The Big Cats Initiative Grants Program seeks to identify and support projects that engage in immediate actions leading to reductions in big cat mortality. BCI Grantee Florian Weise provides this dispatch from the field:
Leopard given GPS collar after capture on Namibian cattle ranch
A large portion of central Namibia’s landscape is used for cattle production. On these vast cattle ranches indigenous apex predators such as lion and spotted hyena have long been extirpated and in the process other large carnivore species, including the leopard, have become dominant and flourished in numbers. Leopards coexist with both livestock and game animals on the ranches, but conflicts with ranchers frequently arise during calving seasons when young cattle are vulnerable to predation by leopards. The researchers of N/a’an ku se have been working with Namibian cattle ranchers since2008 inorder to mitigate these conflicts for the benefit of both ranchers and the big cats. The research aims to document population characteristics and dynamics of leopard and cheetah as well as brown hyena on cattle ranches and assess conflict levels. At the same time, it contains applied elements in testing livestock protection measures and carnivore management techniques to prevent predation and in the course increase tolerance of the large carnivores on ranches.
The truth is that not all leopards are livestock predators and the ranchers know this and are generally tolerant of the large cats, even if some livestock losses occur but remain in acceptable thresholds. Individual leopards, however, can cause significant economical damage to ranchers if they develop a habitual taste for cattle. These scenarios need be dealt with and ranchers increasingly make more use of scientific information available from intensive carnivore monitoring programs.
For example, Marlice van Vuuren, director of N/a’an ku se, was approached by a cattle rancher from the Khomas Hochland area in central Namibia after a calf had been killed by a young leopard male. The leopard had been known to live on this particular cattle ranch for approximately one year already and previously had never caused any problems as he was pursuing natural prey, especially mountain zebra and greater kudu. After attacking the calf, however, the rancher decided to trap the leopard. The remains of the calf were used as bait in a live trap and the leopard was captured within 24 hours. Footprint assessments at the kill and capture sites confirmed that the responsible animal had been caught. Moreover, no further stock losses were noted in the following days. As part of their partnership with the research program, the rancher refrained from trapping several other leopards known to roam the property, including an adult female with dependent cubs.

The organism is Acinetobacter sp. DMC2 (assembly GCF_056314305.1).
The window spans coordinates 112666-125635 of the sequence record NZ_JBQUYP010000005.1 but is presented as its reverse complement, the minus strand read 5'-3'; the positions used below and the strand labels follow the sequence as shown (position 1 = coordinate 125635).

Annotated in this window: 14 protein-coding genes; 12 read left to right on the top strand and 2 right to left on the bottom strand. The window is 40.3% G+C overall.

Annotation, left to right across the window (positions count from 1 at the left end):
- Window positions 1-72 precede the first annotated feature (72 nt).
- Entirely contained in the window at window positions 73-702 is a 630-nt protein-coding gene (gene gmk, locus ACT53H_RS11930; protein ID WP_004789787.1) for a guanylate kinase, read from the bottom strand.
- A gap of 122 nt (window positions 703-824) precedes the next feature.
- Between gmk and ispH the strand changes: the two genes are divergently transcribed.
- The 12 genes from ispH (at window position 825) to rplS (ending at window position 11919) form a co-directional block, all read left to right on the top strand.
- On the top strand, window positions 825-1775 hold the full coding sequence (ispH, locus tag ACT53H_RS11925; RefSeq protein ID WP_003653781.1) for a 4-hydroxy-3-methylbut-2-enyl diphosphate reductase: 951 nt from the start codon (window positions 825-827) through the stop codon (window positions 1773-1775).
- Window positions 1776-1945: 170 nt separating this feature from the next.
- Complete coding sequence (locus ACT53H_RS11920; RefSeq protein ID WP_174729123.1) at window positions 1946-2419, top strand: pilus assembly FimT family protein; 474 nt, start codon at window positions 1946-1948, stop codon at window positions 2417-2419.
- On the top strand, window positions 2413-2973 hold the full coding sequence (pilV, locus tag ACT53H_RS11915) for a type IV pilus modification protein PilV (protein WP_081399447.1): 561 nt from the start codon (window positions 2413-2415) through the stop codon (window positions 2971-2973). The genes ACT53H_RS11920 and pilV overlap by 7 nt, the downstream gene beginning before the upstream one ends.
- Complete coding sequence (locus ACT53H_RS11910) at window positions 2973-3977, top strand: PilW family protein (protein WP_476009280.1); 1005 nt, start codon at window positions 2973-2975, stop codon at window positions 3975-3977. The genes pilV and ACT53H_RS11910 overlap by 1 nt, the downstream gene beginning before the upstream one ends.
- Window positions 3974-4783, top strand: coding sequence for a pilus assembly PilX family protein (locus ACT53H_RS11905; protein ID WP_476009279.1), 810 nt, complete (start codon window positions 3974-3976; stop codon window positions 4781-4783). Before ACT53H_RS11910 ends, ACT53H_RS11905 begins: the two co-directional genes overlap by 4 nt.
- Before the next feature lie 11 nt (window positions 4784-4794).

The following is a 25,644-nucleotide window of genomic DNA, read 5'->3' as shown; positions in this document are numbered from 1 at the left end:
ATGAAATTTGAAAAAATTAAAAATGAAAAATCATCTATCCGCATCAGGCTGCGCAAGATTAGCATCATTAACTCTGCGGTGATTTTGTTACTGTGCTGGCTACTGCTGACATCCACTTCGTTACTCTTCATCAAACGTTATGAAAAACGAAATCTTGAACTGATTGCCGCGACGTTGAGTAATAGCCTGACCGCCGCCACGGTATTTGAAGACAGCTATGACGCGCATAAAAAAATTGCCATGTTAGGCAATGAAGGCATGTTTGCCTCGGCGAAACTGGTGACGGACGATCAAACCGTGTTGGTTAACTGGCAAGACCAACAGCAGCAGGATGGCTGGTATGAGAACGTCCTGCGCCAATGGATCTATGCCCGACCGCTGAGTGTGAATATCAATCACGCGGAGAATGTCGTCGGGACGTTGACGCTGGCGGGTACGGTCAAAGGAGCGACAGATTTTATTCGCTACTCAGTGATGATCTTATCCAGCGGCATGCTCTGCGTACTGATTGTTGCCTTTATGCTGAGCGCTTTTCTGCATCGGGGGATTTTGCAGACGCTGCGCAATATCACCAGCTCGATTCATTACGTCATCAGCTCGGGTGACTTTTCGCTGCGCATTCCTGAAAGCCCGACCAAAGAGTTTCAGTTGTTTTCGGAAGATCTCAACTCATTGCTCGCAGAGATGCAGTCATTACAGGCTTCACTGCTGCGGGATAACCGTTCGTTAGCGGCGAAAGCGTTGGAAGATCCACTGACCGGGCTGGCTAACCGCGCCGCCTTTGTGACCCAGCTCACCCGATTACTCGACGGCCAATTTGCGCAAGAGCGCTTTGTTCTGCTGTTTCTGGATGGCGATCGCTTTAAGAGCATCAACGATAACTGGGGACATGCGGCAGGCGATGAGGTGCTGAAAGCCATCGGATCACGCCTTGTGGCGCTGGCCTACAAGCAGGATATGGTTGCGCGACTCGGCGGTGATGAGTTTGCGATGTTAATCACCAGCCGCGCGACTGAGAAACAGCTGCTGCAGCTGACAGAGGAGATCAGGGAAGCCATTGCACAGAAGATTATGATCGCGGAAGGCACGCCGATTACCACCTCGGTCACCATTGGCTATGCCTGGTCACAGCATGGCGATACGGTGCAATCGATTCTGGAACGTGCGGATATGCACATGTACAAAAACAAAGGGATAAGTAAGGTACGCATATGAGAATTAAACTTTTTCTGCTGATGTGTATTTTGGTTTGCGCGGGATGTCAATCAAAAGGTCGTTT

The rancher also agreed that the leopard could be released again onto a game reserve if the animal was fitted with a tracking device for subsequent monitoring. With the help of a veterinarian, the researchers immobilized the leopard and performed an intensive health assessment. In addition, several body measurements were taken and the 3.5 year-old male, now registered as N047, weighed 42kg and showed intact dentition. Finally, the leopard was tagged with a modern GPS satellite collar that will enable the researchers to closely follow the animal’s movements through satellite tracking and ground monitoring. The device has been programmed to document 4 positions of the leopard every day for up to 3 years. After the necessary permits had been obtained from government wildlife authorities, the leopard was moved to the new Neuhof Nature Reserve where it was released. The reserve measures in excess of 300km2 and harbors high natural prey densities but not many leopards. Namibia is fortunate enough to still have these large land tracts with very low human population densities and land uses compatible with the presence of large carnivores. Especially in the southern parts of the country large areas of land, like Neuhof, have recently been converted from traditional livestock ranches to conservation and/or tourism reserves where species like the leopard can roam freely and have very little chance of causing conflict.
Whilst the translocation of large carnivores is arguably a controversial management tool and only comes into play when damage has already been done, the technique has rarely been assessed properly or been evaluated in scientific terms. The data that will be gathered from this leopard will contribute towards a larger PhD study on these issues and help researchers understand whether translocations are a feasible and suitable carnivore management option. So far, the leopard is doing very well in its new environment and the team will keep a close eye on him. For 2012, National Geographic’s Big Cat Initiative supports the research work of N/a’an ku se in the endeavor to promote more evidence based big cat management on Namibian ranchlands.